If you buy a kilo of Darjeeling (DJ) tea, it will be of a certain varietal, and a certain grade, from a certain day in the year’s manufacture, from a certain garden.
I advise you make certain regarding all those ‘certains’.
Grade (FTGFOP etc.) is according to particle size and the mechanized and hand sorting processes, and is important, but does not describe how good the cup is. That’s up to the plant, and you, or me, or others, oh, and the time of year, and who did what for this cup.
Darjeeling is a hill station, which means it is an upper altitude retreat from the summer heat of the plains of West Bengal, including Calcutta (now Kolkata). They picked a good spot. I don’t know whether they said “holiday”, or “tea” first. Tea and DJ came to be synonymous. Tea loves rain and water. Seeds from China were selected for Darjeeling. Later came hybrids and clones. The 2 leaves and a bud ‘plucking standard’ tradition of ‘orthodox’ production was maintained but the British introduced mechanized ‘Britannia Rollers’ and various sorting machines and ovens around 1870.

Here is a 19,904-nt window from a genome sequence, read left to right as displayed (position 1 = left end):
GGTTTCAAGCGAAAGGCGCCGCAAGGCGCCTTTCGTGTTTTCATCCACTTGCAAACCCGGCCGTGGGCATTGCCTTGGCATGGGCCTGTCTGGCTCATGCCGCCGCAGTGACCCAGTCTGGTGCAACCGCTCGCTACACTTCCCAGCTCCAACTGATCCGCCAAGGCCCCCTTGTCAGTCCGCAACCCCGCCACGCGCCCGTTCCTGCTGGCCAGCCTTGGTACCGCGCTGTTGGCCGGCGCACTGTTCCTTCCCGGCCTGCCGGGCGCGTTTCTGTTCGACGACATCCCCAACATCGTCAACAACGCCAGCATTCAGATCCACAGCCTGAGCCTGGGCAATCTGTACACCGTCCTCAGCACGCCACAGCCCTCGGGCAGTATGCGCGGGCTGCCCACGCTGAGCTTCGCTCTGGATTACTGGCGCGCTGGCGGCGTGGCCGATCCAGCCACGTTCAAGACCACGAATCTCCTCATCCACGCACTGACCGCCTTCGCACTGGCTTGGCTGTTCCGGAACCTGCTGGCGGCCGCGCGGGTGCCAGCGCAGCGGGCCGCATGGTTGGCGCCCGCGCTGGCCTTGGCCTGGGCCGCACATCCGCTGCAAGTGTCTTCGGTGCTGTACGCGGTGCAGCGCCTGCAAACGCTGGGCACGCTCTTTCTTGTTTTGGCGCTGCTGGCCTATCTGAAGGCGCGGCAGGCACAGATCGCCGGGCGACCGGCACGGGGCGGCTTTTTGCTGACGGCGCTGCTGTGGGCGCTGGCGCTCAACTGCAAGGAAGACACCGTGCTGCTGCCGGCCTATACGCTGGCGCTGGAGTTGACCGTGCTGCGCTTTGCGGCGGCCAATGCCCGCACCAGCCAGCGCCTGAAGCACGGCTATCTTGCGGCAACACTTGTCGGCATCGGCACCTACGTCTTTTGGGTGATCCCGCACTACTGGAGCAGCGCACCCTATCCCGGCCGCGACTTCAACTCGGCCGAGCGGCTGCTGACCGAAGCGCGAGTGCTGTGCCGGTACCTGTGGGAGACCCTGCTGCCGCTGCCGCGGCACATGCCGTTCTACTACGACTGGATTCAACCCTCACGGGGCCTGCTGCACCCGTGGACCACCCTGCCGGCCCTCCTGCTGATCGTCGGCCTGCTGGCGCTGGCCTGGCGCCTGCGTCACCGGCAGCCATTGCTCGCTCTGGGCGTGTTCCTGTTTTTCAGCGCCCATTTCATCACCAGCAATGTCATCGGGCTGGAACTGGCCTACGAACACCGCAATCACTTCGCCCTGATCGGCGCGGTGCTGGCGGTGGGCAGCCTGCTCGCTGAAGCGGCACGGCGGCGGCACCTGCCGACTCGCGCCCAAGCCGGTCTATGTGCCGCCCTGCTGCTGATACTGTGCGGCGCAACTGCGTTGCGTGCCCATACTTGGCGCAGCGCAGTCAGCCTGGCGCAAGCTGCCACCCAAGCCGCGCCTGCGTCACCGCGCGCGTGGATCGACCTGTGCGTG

Now, Darjeeling has a cache. Let’s be clear, Darjeeling is not “rare”. It is not “exotic”. It is not mysterious. It is however, misunderstood. The best batch of the year has a value of 50 times the most mundane batch, with every sort of quality distribution in-between. Quality starts with the garden manager and the pruning and plucking, The machinery comes next.
It is lovely. There are notes, in sequences. Sipping a type of music. Goes well with friends.
This web log will be taking steps, one by one, toward explaining Darjeeling tea. We’ll go into organics in the next post.
Please visit our other site
The other Himalayan tea.